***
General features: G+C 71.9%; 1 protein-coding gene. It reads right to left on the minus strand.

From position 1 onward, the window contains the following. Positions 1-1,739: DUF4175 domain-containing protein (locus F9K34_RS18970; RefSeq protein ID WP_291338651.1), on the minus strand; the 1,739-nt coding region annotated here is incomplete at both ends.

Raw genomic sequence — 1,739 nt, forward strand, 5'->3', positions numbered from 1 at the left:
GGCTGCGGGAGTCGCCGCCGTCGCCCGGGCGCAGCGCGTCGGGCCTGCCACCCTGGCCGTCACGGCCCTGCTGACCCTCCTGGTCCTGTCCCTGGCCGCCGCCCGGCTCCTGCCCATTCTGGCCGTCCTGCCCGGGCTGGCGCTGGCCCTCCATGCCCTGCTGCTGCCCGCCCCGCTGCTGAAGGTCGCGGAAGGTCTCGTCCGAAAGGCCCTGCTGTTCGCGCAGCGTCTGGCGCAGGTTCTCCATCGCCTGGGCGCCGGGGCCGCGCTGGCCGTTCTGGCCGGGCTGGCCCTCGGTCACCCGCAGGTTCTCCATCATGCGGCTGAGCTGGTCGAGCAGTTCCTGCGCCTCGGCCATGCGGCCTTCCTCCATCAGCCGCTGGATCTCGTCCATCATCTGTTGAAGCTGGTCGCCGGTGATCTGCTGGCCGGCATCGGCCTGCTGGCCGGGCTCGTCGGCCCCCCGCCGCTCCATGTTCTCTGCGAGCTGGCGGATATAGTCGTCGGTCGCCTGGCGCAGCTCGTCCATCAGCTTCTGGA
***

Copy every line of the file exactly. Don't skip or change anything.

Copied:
General features: G+C 71.9%; 1 protein-coding gene. It reads right to left on the minus strand.

From position 1 onward, the window contains the following. Positions 1-1,739: DUF4175 domain-containing protein (locus F9K34_RS18970; RefSeq protein ID WP_291338651.1), on the minus strand; the 1,739-nt coding region annotated here is incomplete at both ends.

Raw genomic sequence — 1,739 nt, forward strand, 5'->3', positions numbered from 1 at the left:
GGCTGCGGGAGTCGCCGCCGTCGCCCGGGCGCAGCGCGTCGGGCCTGCCACCCTGGCCGTCACGGCCCTGCTGACCCTCCTGGTCCTGTCCCTGGCCGCCGCCCGGCTCCTGCCCATTCTGGCCGTCCTGCCCGGGCTGGCGCTGGCCCTCCATGCCCTGCTGCTGCCCGCCCCGCTGCTGAAGGTCGCGGAAGGTCTCGTCCGAAAGGCCCTGCTGTTCGCGCAGCGTCTGGCGCAGGTTCTCCATCGCCTGGGCGCCGGGGCCGCGCTGGCCGTTCTGGCCGGGCTGGCCCTCGGTCACCCGCAGGTTCTCCATCATGCGGCTGAGCTGGTCGAGCAGTTCCTGCGCCTCGGCCATGCGGCCTTCCTCCATCAGCCGCTGGATCTCGTCCATCATCTGTTGAAGCTGGTCGCCGGTGATCTGCTGGCCGGCATCGGCCTGCTGGCCGGGCTCGTCGGCCCCCCGCCGCTCCATGTTCTCTGCGAGCTGGCGGATATAGTCGTCGGTCGCCTGGCGCAGCTCGTCCATCAGCTTCTGGA